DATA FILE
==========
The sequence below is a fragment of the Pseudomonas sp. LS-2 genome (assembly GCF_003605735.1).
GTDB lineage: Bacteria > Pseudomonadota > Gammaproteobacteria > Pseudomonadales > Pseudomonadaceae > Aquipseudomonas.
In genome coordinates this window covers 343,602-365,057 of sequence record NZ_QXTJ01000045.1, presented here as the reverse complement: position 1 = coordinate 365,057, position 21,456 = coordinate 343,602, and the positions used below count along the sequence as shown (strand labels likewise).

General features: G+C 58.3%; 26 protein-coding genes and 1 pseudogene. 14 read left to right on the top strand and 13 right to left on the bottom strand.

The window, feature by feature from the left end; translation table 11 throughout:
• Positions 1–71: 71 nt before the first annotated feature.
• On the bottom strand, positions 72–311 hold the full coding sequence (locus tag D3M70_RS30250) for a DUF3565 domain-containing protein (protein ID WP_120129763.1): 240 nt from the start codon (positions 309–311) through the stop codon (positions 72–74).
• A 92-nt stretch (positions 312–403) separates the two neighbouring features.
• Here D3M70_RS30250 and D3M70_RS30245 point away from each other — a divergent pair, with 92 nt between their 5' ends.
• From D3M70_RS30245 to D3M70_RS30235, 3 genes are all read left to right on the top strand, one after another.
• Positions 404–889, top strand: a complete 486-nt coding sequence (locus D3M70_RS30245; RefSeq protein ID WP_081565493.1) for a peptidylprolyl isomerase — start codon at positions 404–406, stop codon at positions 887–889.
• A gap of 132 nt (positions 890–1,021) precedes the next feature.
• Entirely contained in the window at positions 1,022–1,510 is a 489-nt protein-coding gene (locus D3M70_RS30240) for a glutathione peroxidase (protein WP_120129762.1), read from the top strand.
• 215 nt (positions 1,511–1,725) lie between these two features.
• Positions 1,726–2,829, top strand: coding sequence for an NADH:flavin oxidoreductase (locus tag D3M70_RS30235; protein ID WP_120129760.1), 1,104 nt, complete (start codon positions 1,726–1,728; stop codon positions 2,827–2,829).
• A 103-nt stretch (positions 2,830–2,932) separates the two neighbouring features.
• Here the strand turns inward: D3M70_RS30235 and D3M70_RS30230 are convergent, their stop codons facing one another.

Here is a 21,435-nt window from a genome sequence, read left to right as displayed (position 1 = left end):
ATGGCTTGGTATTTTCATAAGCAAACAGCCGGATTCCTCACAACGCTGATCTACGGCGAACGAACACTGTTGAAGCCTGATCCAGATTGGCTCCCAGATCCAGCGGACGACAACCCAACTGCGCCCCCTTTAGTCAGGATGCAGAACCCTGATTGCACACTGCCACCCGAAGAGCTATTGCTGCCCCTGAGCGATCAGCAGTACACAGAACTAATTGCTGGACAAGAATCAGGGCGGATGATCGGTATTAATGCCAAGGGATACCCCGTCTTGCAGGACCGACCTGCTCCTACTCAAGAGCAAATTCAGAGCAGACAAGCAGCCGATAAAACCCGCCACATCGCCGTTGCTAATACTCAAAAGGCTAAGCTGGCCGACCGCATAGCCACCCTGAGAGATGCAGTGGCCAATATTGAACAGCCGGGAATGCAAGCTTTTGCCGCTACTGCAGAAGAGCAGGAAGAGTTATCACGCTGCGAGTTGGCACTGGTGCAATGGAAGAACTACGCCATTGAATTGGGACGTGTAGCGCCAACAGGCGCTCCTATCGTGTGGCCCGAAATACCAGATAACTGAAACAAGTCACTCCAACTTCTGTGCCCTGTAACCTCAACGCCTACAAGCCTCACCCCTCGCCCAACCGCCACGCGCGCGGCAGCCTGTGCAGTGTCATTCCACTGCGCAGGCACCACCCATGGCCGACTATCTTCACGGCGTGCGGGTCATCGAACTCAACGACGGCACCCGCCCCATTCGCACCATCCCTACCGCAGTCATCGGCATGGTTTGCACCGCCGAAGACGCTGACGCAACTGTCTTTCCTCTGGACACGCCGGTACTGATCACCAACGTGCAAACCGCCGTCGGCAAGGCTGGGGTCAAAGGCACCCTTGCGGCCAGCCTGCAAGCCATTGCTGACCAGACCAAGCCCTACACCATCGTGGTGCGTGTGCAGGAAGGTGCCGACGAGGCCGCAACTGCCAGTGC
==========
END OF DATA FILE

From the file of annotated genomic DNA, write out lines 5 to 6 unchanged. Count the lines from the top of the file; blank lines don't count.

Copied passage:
The window, feature by feature from the left end; translation table 11 throughout:
• Positions 1–71: 71 nt before the first annotated feature.